The Role of the Arts and Entertainment Community in Addressing Hate Crimes

ACT Against Hate Alliance Brings Artists and Entertainers Together in Search of Collaborative Solutions

LOS ANGELES, CALIFORNIA (March 8, 2023) – ACT Against Hate Alliance (AAHA) was established in 2022 at the California State Capitol. The goal of this organization is to identify solutions against hate crimes. Hate crimes are on the rise across California. These crimes have an eviscerating impact on the sense of inclusion and unity for which California is known.

California’s arts and entertainment community can use its impact to spread a positive message of unity and equality for all people. Today, in its seventh program of the monthly media series, with the 95th Annual Academy Awards Ceremony set to take place next week, the focus was on the essential role that artists and entertainers can play to help combat hate crimes and the hostility that gives rise to them.

An internationally recognized leader in the arts, Carey Perloff discussed the role that arts involvement can play in changing perceptions, improving understanding, and paving the way to honest communication.

• Carey Perloff, Director, Playwright, Educator, Author

“I feel for me the gift of having made a career in the theater is that when you see a play and it’s live and you are experiencing a human journey in real time with real people in the same zone, not on a little phone, not on a screen, but in real time, there is a kind of empathy and eye-opening sort of imaginative moment that can happen that I think is really life changing,” said Perloff. “One way that we as Californians can fight against hate is to support and nurture and encourage children to be educated in the arts, and to have opportunities to make art, and to experience art. I don’t think it’s a luxury. I don’t think art is something you’ve done your other subjects. What we have learned through many, many studies through the Rand Corporation etc., is that the experience of making art, of triggering your own imagination, of trying to put yourself in someone else’s shoes reduces truancy, it increases literacy, it creates teambuilding; it completely reshapes how a child feels that he or she is part of a community.” 

Faith Bautista, Founder/Owner ChimeTV

Faith Bautista, founder of CHIME Television and the first Asian female in the US to own a television station, expressed her concern that more research needs to be done to show the disparities in the Asian experience in the US, one which often suggests Asians are in some sense being punished for their hard work and resulting success.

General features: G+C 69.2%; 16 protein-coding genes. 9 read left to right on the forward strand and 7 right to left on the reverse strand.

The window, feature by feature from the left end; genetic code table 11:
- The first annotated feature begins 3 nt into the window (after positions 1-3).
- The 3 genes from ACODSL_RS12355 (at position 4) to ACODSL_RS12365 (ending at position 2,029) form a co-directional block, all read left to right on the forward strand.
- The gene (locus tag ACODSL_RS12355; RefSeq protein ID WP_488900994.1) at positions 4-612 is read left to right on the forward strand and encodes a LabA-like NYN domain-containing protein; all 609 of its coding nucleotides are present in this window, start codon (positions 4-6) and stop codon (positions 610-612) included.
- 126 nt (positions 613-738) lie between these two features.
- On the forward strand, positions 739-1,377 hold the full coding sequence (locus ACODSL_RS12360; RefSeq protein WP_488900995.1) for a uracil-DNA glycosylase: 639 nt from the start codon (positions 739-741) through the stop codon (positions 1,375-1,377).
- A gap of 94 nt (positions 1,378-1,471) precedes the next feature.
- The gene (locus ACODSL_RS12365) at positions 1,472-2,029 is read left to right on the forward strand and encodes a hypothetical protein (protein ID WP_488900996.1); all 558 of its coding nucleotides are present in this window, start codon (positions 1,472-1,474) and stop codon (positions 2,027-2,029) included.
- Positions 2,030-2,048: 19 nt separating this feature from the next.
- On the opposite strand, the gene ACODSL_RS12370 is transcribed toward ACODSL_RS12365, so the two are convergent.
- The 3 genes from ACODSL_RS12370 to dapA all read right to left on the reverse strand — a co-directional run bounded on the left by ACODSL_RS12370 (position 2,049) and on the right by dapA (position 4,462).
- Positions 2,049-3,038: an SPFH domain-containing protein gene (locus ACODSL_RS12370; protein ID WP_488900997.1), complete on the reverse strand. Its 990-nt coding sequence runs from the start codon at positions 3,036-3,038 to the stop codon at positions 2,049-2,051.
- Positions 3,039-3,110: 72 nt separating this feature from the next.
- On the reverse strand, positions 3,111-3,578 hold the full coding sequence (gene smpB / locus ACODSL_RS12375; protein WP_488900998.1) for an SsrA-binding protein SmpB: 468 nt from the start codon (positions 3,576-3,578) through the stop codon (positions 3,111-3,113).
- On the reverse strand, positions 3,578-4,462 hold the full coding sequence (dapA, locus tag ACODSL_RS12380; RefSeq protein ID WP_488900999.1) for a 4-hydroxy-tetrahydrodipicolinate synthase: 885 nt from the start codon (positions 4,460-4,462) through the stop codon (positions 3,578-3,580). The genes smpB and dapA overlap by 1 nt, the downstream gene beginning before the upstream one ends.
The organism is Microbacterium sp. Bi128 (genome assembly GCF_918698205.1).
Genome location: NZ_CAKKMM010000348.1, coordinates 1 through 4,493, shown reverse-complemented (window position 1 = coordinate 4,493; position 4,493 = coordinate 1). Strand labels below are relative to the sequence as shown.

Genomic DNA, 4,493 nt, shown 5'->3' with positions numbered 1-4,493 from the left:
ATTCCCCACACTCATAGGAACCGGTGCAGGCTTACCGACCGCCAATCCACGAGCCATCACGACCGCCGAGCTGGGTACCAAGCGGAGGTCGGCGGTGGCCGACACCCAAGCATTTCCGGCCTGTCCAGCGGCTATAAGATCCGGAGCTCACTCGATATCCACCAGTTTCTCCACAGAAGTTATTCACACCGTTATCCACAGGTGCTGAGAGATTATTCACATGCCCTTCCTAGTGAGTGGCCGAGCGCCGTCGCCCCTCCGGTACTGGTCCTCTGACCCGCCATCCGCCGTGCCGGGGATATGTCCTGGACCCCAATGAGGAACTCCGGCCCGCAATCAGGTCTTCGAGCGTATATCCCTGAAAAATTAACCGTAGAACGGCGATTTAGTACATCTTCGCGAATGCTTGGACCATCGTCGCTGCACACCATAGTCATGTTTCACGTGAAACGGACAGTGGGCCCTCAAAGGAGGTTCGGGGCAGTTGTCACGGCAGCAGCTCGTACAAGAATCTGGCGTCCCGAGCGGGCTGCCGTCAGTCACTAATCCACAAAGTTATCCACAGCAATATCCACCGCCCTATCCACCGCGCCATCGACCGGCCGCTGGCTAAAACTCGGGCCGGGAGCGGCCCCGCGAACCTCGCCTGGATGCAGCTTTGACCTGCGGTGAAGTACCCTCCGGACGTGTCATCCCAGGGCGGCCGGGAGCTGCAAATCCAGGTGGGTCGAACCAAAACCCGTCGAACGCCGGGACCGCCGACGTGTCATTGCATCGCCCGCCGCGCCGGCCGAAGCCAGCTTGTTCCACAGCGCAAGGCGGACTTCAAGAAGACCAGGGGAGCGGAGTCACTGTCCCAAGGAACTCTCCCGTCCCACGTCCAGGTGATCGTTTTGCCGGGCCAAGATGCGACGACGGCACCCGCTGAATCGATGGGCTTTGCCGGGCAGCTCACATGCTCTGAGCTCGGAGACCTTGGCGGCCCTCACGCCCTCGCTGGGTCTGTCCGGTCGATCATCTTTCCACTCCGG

“We come to this country because we understand that if you come to this country and you work hard, you can have a piece of America” Bautista said.

But Bautista laments that this is often not the case and only with more research to lend clarity in this area to what is actually happening can meaningful change occur.

“How can we do more on outreach,” Bautista questioned. “We need more. We need research. What do we do about mental health issues? Mental illness makes a big difference on racism. We need funding for research.”

• Carlos Benitez, Art Dealer/Collector/Inventor/Entrepreneur and Founder of ACCA in 2012

Carlos Benitez, Art Dealer, Collector, Inventor, Entrepreneur, and Founder of ACCA Gallery of Fine Art in 2012, grew up in Los Angeles and attended LA schools. He described the experience as a diverse and inclusive environment.

“I always felt comfortable being around the different groups and the different nationalities,” Benitez said during todays AAHA forum. “Now I continue being in that environment with the arts.”

Benitez has focused on finding ways to reach out to the community to improve lives and outcomes for the widest audience.

“We like to implement policies to prevent hate crimes that involve creating programs for writers, because things start with creating stories and humanizing people,” Benitez said. “I hope that with this collaboration we can create a program that can be amplified by the media.”

• Adrienne Trewolla (“Trew Love”), Artist

Artist Adrienne Trewolla, known as “Trew Love” in her professional world, grew to see the differences in her experience growing up in what she referred to as “a very privileged environment,” versus those who struggled.

“When I got involved with activism and started working with native American tribes and learning about their stories, I realized how uninformed I truly was,” Trewolla said. “It was a very rude awakening to find out that I was ignorant. I had to come to terms with that and then learn how to work with this void of the narrative. In the void of truth and education we create stories in our minds. I believe that hate is really originated from the stories we create about each other in our minds that are not based on the truth and the power of entertainment to rewrite these narratives is extraordinary.”

One danger highlighted by Perloff and Trewolla is what they refer to as the “othering.”

“One of the things we know about hate is what happens when you ‘other’ someone,” Perloff said. “Othering allows someone in their mind to think that the person they are harming isn’t like them, and that’s an awful thing. One way to crack that open I feel is the experience of the arts. Because you cannot distance yourself. Very often you experience people who are very different from yourself.”

The next ACT Against Hate Alliance program will be held on April 19, 2023